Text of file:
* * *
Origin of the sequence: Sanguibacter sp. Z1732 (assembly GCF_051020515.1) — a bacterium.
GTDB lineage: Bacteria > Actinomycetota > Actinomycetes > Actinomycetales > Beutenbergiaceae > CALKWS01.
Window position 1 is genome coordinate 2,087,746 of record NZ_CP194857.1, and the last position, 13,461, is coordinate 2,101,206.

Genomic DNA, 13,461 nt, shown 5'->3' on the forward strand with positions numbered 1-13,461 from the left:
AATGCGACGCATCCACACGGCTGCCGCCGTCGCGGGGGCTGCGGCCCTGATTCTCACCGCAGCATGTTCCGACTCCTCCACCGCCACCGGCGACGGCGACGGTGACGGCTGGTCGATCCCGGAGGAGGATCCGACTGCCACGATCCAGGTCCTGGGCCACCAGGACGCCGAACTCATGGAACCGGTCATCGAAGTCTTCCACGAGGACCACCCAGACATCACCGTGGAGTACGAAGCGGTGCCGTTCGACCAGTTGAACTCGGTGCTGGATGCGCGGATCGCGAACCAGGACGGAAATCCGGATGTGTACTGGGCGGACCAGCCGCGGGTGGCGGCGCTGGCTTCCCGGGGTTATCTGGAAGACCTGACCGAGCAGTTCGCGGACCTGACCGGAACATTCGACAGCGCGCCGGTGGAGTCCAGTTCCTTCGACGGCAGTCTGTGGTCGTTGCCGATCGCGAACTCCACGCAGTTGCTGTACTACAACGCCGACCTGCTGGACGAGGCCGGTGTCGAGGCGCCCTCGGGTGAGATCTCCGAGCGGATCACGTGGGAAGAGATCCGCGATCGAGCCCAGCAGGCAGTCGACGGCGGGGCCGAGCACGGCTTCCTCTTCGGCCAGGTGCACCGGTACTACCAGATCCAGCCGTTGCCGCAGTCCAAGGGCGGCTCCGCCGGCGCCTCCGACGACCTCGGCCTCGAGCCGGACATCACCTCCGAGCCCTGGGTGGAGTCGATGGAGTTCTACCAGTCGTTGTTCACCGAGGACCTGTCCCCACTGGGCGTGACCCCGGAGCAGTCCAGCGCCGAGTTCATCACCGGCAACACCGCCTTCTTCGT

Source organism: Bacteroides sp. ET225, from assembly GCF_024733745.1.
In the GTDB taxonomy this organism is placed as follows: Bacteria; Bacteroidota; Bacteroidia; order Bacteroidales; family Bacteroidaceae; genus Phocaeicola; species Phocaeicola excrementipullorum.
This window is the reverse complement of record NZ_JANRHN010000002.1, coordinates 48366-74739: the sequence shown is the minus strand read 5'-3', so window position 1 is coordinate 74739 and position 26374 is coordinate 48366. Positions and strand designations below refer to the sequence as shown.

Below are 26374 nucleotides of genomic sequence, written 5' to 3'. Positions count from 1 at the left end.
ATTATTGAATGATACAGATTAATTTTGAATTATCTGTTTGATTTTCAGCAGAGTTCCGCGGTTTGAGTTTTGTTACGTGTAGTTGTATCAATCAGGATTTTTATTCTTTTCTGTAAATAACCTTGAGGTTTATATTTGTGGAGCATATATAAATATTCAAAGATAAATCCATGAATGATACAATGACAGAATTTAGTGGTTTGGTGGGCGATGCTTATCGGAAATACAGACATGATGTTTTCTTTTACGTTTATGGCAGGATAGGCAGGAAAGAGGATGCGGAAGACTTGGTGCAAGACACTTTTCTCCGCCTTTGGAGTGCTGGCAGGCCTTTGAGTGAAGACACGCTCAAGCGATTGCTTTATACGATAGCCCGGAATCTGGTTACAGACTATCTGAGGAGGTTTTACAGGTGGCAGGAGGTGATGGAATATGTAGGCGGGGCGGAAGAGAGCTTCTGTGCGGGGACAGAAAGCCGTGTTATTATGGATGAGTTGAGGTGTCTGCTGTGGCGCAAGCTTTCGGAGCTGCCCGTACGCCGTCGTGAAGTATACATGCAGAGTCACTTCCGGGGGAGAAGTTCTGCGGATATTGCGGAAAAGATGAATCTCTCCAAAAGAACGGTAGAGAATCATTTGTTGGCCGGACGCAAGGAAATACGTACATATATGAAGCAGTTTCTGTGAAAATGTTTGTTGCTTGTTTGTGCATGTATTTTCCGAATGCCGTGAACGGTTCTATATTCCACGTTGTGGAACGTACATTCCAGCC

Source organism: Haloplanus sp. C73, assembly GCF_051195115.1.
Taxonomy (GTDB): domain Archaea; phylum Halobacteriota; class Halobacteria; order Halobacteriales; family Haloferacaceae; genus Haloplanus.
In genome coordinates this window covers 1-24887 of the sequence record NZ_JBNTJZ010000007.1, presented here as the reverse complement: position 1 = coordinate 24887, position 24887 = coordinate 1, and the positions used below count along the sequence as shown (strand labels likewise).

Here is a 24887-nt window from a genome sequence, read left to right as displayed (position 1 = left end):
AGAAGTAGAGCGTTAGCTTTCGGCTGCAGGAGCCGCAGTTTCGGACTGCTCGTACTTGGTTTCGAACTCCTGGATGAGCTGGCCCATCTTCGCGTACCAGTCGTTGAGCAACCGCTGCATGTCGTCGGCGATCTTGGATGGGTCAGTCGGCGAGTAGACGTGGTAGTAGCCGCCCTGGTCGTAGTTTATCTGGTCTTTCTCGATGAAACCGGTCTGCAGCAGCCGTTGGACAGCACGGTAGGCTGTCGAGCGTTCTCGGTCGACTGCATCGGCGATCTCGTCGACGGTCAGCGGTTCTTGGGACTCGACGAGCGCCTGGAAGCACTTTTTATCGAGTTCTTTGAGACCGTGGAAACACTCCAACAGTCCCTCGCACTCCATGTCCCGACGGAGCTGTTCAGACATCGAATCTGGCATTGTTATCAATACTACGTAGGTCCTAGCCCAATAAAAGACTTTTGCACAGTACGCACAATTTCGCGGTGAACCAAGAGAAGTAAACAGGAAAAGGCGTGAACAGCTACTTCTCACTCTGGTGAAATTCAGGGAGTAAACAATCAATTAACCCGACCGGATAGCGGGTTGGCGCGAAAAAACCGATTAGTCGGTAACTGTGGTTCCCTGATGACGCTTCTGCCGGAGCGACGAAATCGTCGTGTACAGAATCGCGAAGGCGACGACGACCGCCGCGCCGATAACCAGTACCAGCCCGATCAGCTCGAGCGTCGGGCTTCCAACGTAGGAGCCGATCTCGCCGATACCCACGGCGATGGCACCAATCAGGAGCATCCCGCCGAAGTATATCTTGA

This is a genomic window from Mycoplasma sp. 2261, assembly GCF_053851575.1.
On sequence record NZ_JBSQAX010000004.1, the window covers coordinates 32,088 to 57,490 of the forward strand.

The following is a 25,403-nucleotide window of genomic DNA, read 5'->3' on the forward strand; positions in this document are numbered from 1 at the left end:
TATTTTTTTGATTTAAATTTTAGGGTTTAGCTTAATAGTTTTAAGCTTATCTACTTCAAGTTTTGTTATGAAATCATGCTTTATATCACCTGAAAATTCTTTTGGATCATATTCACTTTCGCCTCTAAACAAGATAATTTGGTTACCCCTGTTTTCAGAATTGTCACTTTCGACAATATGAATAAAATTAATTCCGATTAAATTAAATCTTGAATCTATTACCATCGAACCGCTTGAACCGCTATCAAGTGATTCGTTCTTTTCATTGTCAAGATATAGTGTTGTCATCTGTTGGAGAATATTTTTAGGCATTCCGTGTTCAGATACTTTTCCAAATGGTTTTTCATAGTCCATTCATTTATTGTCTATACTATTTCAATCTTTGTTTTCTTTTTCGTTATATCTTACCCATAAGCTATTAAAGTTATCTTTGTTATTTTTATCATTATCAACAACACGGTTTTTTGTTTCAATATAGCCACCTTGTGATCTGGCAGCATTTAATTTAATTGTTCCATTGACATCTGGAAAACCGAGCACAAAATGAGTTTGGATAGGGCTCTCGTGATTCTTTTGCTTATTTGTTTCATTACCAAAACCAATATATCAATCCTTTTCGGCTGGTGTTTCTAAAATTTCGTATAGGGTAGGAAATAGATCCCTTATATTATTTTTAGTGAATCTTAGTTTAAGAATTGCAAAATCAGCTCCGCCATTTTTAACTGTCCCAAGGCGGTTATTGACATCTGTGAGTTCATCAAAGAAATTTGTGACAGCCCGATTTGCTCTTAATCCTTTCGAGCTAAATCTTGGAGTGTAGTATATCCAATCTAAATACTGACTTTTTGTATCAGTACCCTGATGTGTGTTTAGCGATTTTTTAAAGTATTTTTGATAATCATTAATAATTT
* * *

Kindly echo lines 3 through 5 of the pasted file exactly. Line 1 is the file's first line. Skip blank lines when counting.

Window position 1 is genome coordinate 2,087,746 of record NZ_CP194857.1, and the last position, 13,461, is coordinate 2,101,206.

Genomic DNA, 13,461 nt, shown 5'->3' on the forward strand with positions numbered 1-13,461 from the left:
AATGCGACGCATCCACACGGCTGCCGCCGTCGCGGGGGCTGCGGCCCTGATTCTCACCGCAGCATGTTCCGACTCCTCCACCGCCACCGGCGACGGCGACGGTGACGGCTGGTCGATCCCGGAGGAGGATCCGACTGCCACGATCCAGGTCCTGGGCCACCAGGACGCCGAACTCATGGAACCGGTCATCGAAGTCTTCCACGAGGACCACCCAGACATCACCGTGGAGTACGAAGCGGTGCCGTTCGACCAGTTGAACTCGGTGCTGGATGCGCGGATCGCGAACCAGGACGGAAATCCGGATGTGTACTGGGCGGACCAGCCGCGGGTGGCGGCGCTGGCTTCCCGGGGTTATCTGGAAGACCTGACCGAGCAGTTCGCGGACCTGACCGGAACATTCGACAGCGCGCCGGTGGAGTCCAGTTCCTTCGACGGCAGTCTGTGGTCGTTGCCGATCGCGAACTCCACGCAGTTGCTGTACTACAACGCCGACCTGCTGGACGAGGCCGGTGTCGAGGCGCCCTCGGGTGAGATCTCCGAGCGGATCACGTGGGAAGAGATCCGCGATCGAGCCCAGCAGGCAGTCGACGGCGGGGCCGAGCACGGCTTCCTCTTCGGCCAGGTGCACCGGTACTACCAGATCCAGCCGTTGCCGCAGTCCAAGGGCGGCTCCGCCGGCGCCTCCGACGACCTCGGCCTCGAGCCGGACATCACCTCCGAGCCCTGGGTGGAGTCGATGGAGTTCTACCAGTCGTTGTTCACCGAGGACCTGTCCCCACTGGGCGTGACCCCGGAGCAGTCCAGCGCCGAGTTCATCACCGGCAACACCGCCTTCTTCGT